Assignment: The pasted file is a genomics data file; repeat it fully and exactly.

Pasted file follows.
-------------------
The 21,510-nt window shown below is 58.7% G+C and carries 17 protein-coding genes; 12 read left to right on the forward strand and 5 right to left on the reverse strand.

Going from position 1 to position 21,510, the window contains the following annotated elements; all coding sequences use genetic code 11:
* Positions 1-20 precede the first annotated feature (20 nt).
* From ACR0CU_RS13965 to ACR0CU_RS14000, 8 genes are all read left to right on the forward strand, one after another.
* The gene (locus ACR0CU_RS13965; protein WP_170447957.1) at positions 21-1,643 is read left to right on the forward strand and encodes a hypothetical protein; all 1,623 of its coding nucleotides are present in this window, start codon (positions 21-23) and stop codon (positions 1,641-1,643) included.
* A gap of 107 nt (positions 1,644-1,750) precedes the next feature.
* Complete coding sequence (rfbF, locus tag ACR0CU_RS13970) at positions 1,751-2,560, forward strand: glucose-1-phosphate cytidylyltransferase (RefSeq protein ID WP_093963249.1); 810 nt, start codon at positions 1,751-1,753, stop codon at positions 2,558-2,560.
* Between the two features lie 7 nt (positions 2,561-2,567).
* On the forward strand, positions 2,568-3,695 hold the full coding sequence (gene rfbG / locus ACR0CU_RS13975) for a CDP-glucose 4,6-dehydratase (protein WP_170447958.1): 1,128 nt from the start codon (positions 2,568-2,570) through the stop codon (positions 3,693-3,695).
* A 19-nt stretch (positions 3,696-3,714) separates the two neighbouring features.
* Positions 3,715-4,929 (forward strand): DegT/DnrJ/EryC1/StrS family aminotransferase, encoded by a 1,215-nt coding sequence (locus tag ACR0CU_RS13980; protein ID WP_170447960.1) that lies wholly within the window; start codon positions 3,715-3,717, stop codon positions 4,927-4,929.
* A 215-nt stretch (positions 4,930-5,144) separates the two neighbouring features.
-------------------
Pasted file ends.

The 21,510-nt window shown below is 58.7% G+C and carries 17 protein-coding genes; 12 read left to right on the forward strand and 5 right to left on the reverse strand.

Going from position 1 to position 21,510, the window contains the following annotated elements; all coding sequences use genetic code 11:
* Positions 1-20 precede the first annotated feature (20 nt).
* From ACR0CU_RS13965 to ACR0CU_RS14000, 8 genes are all read left to right on the forward strand, one after another.
* The gene (locus ACR0CU_RS13965; protein WP_170447957.1) at positions 21-1,643 is read left to right on the forward strand and encodes a hypothetical protein; all 1,623 of its coding nucleotides are present in this window, start codon (positions 21-23) and stop codon (positions 1,641-1,643) included.
* A gap of 107 nt (positions 1,644-1,750) precedes the next feature.
* Complete coding sequence (rfbF, locus tag ACR0CU_RS13970) at positions 1,751-2,560, forward strand: glucose-1-phosphate cytidylyltransferase (RefSeq protein ID WP_093963249.1); 810 nt, start codon at positions 1,751-1,753, stop codon at positions 2,558-2,560.
* Between the two features lie 7 nt (positions 2,561-2,567).
* On the forward strand, positions 2,568-3,695 hold the full coding sequence (gene rfbG / locus ACR0CU_RS13975) for a CDP-glucose 4,6-dehydratase (protein WP_170447958.1): 1,128 nt from the start codon (positions 2,568-2,570) through the stop codon (positions 3,693-3,695).
* A 19-nt stretch (positions 3,696-3,714) separates the two neighbouring features.
* Positions 3,715-4,929 (forward strand): DegT/DnrJ/EryC1/StrS family aminotransferase, encoded by a 1,215-nt coding sequence (locus tag ACR0CU_RS13980; protein ID WP_170447960.1) that lies wholly within the window; start codon positions 3,715-3,717, stop codon positions 4,927-4,929.
* A 215-nt stretch (positions 4,930-5,144) separates the two neighbouring features.